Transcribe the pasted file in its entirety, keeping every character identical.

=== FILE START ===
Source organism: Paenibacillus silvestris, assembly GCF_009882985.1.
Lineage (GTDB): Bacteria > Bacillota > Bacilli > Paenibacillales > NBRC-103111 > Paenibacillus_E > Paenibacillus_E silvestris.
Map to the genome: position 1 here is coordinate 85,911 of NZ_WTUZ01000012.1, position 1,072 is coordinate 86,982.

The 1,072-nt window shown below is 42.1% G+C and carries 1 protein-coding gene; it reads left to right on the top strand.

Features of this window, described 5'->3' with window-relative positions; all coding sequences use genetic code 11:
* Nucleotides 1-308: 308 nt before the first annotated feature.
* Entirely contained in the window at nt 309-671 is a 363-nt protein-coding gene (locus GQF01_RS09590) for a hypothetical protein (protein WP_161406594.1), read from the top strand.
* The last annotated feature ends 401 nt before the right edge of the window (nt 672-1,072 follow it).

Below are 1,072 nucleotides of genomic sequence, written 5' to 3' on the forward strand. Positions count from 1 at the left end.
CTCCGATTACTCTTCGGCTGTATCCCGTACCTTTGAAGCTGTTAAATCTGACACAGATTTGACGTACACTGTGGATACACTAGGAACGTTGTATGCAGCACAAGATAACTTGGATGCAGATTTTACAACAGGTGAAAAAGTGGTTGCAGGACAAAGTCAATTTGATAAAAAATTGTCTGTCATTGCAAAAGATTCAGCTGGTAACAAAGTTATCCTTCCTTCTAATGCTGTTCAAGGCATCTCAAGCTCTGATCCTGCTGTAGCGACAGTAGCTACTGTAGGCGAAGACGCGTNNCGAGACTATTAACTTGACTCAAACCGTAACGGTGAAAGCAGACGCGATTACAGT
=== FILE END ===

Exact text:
Source organism: Paenibacillus silvestris, assembly GCF_009882985.1.
Lineage (GTDB): Bacteria > Bacillota > Bacilli > Paenibacillales > NBRC-103111 > Paenibacillus_E > Paenibacillus_E silvestris.
Map to the genome: position 1 here is coordinate 85,911 of NZ_WTUZ01000012.1, position 1,072 is coordinate 86,982.

The 1,072-nt window shown below is 42.1% G+C and carries 1 protein-coding gene; it reads left to right on the top strand.

Features of this window, described 5'->3' with window-relative positions; all coding sequences use genetic code 11:
* Nucleotides 1-308: 308 nt before the first annotated feature.
* Entirely contained in the window at nt 309-671 is a 363-nt protein-coding gene (locus GQF01_RS09590) for a hypothetical protein (protein WP_161406594.1), read from the top strand.
* The last annotated feature ends 401 nt before the right edge of the window (nt 672-1,072 follow it).

Below are 1,072 nucleotides of genomic sequence, written 5' to 3' on the forward strand. Positions count from 1 at the left end.
CTCCGATTACTCTTCGGCTGTATCCCGTACCTTTGAAGCTGTTAAATCTGACACAGATTTGACGTACACTGTGGATACACTAGGAACGTTGTATGCAGCACAAGATAACTTGGATGCAGATTTTACAACAGGTGAAAAAGTGGTTGCAGGACAAAGTCAATTTGATAAAAAATTGTCTGTCATTGCAAAAGATTCAGCTGGTAACAAAGTTATCCTTCCTTCTAATGCTGTTCAAGGCATCTCAAGCTCTGATCCTGCTGTAGCGACAGTAGCTACTGTAGGCGAAGACGCGTNNCGAGACTATTAACTTGACTCAAACCGTAACGGTGAAAGCAGACGCGATTACAGT